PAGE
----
Bible Versions Questions and discussion about the Bible version issue.

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Old 07-18-2008, 05:59 AM
Steven Avery Steven Avery is offline
Join Date: Apr 2008
Posts: 462

Hi Folks,

Matthew 28:19-20
Go ye therefore,
and teach all nations,
baptizing them in the name
of the Father, and of the Son, and of the Holy Ghost:
Teaching them to observe all things whatsoever I have commanded you:
and, lo, I am with you alway, even unto the end of the world.

One of the nice aspects of dealing with cornfuseniks who have no pure Bible and really, really would prefer that others did not have a pure Bible as well (due to the authority represented in the Holy Bible, the King James Bible) is that they bring up issues that help us to see the purity and perfection of our Bible. And to understand more excellently the word of God. Before this little conversation I had never studied 'make disciples' as a concept and looking at the modern version mistranslation of Matthew 28:19 versus the proper Bible text has been interesting.

Originally Posted by againstheresies
no real answer yet…I guess I found one that stumped you.
Hmmm.. you simply ignored what I wrote above, so I could not take your approach too seriously. Others may have found your approach questionable on this forum as well, especially based on the earlier threads. However I am happy to stay on this topic a bit.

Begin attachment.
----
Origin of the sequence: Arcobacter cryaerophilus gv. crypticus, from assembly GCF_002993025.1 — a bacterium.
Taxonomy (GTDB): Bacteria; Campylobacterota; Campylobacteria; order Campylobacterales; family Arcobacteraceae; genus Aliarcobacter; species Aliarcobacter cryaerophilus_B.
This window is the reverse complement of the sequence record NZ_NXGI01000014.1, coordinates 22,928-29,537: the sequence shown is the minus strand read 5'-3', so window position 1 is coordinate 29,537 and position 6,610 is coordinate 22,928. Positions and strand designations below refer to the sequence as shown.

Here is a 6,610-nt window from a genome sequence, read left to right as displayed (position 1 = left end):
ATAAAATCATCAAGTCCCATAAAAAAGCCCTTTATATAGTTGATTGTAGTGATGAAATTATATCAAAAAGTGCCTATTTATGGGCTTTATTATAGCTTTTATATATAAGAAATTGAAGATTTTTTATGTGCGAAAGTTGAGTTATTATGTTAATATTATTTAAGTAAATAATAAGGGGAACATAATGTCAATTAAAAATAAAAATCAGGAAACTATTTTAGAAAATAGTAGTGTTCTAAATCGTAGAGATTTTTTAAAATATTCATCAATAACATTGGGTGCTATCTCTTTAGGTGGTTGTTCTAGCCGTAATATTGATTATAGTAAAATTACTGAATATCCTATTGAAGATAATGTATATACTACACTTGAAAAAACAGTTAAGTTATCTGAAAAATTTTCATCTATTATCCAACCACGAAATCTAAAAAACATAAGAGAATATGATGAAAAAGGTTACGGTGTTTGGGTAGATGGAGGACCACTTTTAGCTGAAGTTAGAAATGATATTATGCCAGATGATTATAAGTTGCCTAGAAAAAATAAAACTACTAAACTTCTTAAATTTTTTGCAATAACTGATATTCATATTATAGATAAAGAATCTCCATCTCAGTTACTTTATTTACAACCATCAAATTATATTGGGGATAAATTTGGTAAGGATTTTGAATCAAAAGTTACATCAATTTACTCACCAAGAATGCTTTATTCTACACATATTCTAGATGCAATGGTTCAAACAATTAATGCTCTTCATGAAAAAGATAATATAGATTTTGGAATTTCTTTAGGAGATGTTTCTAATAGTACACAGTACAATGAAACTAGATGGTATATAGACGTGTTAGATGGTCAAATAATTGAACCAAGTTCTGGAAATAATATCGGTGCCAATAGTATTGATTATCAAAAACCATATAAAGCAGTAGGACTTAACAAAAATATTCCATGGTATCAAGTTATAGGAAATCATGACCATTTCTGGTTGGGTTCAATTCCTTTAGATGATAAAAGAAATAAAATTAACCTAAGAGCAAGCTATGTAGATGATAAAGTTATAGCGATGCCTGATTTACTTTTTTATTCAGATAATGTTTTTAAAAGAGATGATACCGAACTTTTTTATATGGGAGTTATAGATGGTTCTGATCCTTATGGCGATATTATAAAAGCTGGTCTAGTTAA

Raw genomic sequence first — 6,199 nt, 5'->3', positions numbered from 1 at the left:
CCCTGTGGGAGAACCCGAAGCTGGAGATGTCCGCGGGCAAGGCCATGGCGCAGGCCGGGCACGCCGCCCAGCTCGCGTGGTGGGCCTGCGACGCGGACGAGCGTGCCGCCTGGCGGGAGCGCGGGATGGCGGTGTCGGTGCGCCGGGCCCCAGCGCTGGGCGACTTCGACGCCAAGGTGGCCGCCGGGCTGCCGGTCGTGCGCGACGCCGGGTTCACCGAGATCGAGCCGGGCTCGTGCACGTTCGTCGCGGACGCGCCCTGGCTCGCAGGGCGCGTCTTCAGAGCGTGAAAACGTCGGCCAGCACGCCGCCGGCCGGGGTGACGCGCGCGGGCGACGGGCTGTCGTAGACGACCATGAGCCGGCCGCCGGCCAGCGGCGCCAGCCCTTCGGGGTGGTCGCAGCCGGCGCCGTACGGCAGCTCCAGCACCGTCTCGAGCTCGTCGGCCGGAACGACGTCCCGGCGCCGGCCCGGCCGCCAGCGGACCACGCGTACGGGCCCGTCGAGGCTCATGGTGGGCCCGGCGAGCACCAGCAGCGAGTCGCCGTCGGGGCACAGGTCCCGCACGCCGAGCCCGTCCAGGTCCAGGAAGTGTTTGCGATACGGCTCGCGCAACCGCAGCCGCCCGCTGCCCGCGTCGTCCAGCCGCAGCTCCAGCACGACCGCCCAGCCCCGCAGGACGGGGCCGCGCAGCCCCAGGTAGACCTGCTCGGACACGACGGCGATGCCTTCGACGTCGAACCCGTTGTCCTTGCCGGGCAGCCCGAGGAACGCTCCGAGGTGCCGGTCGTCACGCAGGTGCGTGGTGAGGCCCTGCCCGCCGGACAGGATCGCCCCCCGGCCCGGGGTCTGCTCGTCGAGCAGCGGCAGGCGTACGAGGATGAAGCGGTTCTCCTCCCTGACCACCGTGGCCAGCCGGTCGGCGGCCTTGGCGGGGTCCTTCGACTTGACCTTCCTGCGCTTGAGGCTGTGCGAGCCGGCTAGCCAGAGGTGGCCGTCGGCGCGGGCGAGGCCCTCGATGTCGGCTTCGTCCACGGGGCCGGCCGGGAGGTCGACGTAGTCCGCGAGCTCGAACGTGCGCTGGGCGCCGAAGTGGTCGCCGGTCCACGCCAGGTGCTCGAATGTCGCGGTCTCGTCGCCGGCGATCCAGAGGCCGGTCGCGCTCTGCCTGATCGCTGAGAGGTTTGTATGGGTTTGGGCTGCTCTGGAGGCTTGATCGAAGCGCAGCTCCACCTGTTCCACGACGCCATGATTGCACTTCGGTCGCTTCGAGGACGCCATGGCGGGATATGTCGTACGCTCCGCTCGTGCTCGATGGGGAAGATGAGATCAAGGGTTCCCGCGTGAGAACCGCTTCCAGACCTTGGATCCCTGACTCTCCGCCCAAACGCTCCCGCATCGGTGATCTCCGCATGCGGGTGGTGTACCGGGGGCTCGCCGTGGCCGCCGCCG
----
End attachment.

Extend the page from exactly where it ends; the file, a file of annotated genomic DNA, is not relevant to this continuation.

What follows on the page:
Originally Posted by Brother Tim
"Make disciples" is not only nonexistent in the text, but it distorts our duty.
A very crucial point. There is a type of translational tampering in all the modern versions.

First, there is in fact one scripture that talks of disciples being made, by Jesus and by John the Baptist, and as would be expected it uses two distinct words, a noun and a verb, for that purpose.

John 4:1
When therefore the Lord knew how the Pharisees had heard that Jesus made and baptized more disciples than John,

This English does reflect the Greek, since it has two distinct words. 'Make disciples' in Matthew 28:19 takes a dubious translational license by radically changing the Greek, which is a command to 'ye' to teach (some say 'disciple', some 'instruct', some 'convert' - we may get to that later) all nations, Jesus did not give a command about the people who would be taught (or made into students, disciples or anything else) which is the man-centered nose-counting approach. The real focus is on what Jesus calls us to do, to teach.

As one writer, not particularly sympathetic to the King James Bible yet with some savvy on this quetion, says:
To Disciple, Or Make Disciples…That is the Question